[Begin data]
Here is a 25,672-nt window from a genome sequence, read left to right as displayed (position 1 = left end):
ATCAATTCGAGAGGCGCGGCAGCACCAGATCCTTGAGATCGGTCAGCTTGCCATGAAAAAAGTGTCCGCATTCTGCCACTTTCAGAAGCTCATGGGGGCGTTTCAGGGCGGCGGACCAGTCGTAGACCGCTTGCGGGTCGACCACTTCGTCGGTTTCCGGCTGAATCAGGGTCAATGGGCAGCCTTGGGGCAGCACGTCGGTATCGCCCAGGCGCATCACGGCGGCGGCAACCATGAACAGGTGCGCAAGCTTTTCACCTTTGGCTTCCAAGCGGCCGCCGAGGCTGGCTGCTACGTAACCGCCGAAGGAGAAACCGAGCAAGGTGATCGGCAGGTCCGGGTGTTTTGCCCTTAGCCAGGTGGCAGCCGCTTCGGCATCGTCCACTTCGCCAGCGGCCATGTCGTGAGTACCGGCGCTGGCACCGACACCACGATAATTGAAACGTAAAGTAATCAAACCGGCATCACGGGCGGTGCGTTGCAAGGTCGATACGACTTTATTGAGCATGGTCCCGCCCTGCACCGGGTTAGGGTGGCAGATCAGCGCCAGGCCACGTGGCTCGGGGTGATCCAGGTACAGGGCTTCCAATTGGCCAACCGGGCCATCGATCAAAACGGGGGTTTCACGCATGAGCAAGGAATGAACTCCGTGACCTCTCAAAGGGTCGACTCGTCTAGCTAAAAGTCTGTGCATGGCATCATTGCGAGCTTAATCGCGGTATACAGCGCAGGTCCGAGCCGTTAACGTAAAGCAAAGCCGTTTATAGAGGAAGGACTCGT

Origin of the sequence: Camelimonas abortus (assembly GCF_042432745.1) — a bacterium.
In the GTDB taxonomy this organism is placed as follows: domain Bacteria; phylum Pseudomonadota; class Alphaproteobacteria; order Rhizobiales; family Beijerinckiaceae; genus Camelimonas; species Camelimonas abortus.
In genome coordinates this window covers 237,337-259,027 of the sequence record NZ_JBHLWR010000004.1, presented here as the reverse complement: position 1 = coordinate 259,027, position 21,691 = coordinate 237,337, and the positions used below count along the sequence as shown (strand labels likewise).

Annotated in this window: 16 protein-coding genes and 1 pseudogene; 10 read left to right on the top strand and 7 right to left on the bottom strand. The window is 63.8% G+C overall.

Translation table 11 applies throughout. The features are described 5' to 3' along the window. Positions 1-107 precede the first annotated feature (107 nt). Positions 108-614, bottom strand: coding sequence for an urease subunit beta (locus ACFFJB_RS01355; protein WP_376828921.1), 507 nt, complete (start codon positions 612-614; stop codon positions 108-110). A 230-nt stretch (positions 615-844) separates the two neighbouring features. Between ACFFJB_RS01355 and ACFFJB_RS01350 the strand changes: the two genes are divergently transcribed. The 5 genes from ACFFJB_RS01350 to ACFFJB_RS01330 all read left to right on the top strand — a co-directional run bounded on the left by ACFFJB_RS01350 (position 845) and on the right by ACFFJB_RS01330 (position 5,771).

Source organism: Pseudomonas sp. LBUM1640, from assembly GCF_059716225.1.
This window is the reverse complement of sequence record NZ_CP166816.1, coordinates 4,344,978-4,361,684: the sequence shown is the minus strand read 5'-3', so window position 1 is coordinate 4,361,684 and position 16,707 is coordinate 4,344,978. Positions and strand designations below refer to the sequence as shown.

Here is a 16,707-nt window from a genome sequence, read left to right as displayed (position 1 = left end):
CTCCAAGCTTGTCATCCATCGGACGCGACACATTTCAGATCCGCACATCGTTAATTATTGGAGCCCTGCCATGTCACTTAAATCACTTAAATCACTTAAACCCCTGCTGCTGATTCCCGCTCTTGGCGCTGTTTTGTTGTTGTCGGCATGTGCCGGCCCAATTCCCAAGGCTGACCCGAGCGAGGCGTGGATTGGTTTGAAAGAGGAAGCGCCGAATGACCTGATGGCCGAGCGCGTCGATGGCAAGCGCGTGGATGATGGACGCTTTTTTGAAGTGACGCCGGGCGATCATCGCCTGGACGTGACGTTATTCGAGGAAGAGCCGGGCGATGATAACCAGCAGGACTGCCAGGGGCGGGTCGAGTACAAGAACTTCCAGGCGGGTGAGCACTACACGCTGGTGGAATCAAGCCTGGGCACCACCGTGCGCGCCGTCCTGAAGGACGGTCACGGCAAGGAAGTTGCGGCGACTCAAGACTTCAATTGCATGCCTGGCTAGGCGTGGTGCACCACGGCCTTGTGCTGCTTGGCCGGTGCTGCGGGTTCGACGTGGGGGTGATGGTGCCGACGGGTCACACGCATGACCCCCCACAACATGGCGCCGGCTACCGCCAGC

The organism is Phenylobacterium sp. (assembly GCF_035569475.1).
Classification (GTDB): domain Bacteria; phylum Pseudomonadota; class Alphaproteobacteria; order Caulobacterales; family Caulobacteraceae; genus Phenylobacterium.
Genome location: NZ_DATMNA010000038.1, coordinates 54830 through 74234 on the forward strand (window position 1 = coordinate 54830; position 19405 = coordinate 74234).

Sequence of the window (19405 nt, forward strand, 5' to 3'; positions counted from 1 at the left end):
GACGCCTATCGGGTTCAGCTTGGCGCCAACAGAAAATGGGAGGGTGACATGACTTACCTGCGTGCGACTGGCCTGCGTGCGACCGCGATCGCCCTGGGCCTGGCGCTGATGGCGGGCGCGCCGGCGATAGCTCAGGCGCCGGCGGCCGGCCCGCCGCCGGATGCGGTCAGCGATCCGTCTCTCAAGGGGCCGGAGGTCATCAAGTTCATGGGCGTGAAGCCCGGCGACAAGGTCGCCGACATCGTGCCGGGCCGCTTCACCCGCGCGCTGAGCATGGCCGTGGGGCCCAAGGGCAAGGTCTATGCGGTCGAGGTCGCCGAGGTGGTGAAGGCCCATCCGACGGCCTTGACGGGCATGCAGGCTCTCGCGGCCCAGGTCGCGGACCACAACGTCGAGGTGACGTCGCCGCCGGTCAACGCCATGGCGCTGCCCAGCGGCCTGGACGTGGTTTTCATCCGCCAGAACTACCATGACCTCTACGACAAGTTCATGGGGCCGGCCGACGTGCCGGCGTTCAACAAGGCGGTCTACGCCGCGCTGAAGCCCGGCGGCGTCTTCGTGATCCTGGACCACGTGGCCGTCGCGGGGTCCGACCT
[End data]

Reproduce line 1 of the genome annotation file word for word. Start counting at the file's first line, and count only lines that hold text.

Here is a 25,672-nt window from a genome sequence, read left to right as displayed (position 1 = left end):